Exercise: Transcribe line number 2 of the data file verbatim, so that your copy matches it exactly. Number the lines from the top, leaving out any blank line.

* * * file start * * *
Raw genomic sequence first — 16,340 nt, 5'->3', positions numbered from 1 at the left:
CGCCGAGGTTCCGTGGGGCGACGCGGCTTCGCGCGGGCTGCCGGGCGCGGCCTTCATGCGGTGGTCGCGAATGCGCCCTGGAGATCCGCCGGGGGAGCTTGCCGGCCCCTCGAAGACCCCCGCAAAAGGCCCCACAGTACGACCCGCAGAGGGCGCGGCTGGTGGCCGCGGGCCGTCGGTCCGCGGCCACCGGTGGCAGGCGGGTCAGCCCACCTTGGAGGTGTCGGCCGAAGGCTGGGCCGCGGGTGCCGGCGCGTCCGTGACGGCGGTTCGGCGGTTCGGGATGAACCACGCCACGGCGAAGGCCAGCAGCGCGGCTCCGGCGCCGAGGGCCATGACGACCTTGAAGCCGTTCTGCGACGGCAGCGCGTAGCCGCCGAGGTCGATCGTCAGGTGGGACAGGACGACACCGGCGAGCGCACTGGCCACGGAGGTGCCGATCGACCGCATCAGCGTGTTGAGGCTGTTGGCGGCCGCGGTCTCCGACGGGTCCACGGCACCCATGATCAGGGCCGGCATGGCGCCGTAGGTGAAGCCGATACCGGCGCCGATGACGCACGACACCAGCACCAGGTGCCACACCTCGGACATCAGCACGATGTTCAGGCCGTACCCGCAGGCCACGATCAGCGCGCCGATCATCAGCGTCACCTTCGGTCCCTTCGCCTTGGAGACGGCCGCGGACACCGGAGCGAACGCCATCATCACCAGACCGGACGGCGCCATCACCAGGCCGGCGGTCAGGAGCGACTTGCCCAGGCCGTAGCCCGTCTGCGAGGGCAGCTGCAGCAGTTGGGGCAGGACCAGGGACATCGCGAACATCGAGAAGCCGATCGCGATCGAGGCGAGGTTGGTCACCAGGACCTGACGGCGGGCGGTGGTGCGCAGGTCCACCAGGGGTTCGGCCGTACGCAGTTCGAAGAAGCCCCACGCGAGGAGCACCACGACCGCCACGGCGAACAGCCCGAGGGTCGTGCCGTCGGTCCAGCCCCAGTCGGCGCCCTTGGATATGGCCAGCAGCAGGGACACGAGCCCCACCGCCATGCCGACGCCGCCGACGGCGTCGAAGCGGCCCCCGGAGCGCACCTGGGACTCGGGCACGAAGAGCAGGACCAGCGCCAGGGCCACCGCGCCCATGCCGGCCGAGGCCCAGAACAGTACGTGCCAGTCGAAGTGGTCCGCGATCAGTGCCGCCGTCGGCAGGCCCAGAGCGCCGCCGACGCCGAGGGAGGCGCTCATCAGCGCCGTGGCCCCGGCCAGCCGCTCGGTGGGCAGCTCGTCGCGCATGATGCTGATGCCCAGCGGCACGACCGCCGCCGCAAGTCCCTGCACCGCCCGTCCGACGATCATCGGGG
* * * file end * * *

CGCCGAGGTTCCGTGGGGCGACGCGGCTTCGCGCGGGCTGCCGGGCGCGGCCTTCATGCGGTGGTCGCGAATGCGCCCTGGAGATCCGCCGGGGGAGCTTGCCGGCCCCTCGAAGACCCCCGCAAAAGGCCCCACAGTACGACCCGCAGAGGGCGCGGCTGGTGGCCGCGGGCCGTCGGTCCGCGGCCACCGGTGGCAGGCGGGTCAGCCCACCTTGGAGGTGTCGGCCGAAGGCTGGGCCGCGGGTGCCGGCGCGTCCGTGACGGCGGTTCGGCGGTTCGGGATGAACCACGCCACGGCGAAGGCCAGCAGCGCGGCTCCGGCGCCGAGGGCCATGACGACCTTGAAGCCGTTCTGCGACGGCAGCGCGTAGCCGCCGAGGTCGATCGTCAGGTGGGACAGGACGACACCGGCGAGCGCACTGGCCACGGAGGTGCCGATCGACCGCATCAGCGTGTTGAGGCTGTTGGCGGCCGCGGTCTCCGACGGGTCCACGGCACCCATGATCAGGGCCGGCATGGCGCCGTAGGTGAAGCCGATACCGGCGCCGATGACGCACGACACCAGCACCAGGTGCCACACCTCGGACATCAGCACGATGTTCAGGCCGTACCCGCAGGCCACGATCAGCGCGCCGATCATCAGCGTCACCTTCGGTCCCTTCGCCTTGGAGACGGCCGCGGACACCGGAGCGAACGCCATCATCACCAGACCGGACGGCGCCATCACCAGGCCGGCGGTCAGGAGCGACTTGCCCAGGCCGTAGCCCGTCTGCGAGGGCAGCTGCAGCAGTTGGGGCAGGACCAGGGACATCGCGAACATCGAGAAGCCGATCGCGATCGAGGCGAGGTTGGTCACCAGGACCTGACGGCGGGCGGTGGTGCGCAGGTCCACCAGGGGTTCGGCCGTACGCAGTTCGAAGAAGCCCCACGCGAGGAGCACCACGACCGCCACGGCGAACAGCCCGAGGGTCGTGCCGTCGGTCCAGCCCCAGTCGGCGCCCTTGGATATGGCCAGCAGCAGGGACACGAGCCCCACCGCCATGCCGACGCCGCCGACGGCGTCGAAGCGGCCCCCGGAGCGCACCTGGGACTCGGGCACGAAGAGCAGGACCAGCGCCAGGGCCACCGCGCCCATGCCGGCCGAGGCCCAGAACAGTACGTGCCAGTCGAAGTGGTCCGCGATCAGTGCCGCCGTCGGCAGGCCCAGAGCGCCGCCGACGCCGAGGGAGGCGCTCATCAGCGCCGTGGCCCCGGCCAGCCGCTCGGTGGGCAGCTCGTCGCGCATGATGCTGATGCCCAGCGGCACGACCGCCGCCGCAAGTCCCTGCACCGCCCGTCCGACGATCATCGGGG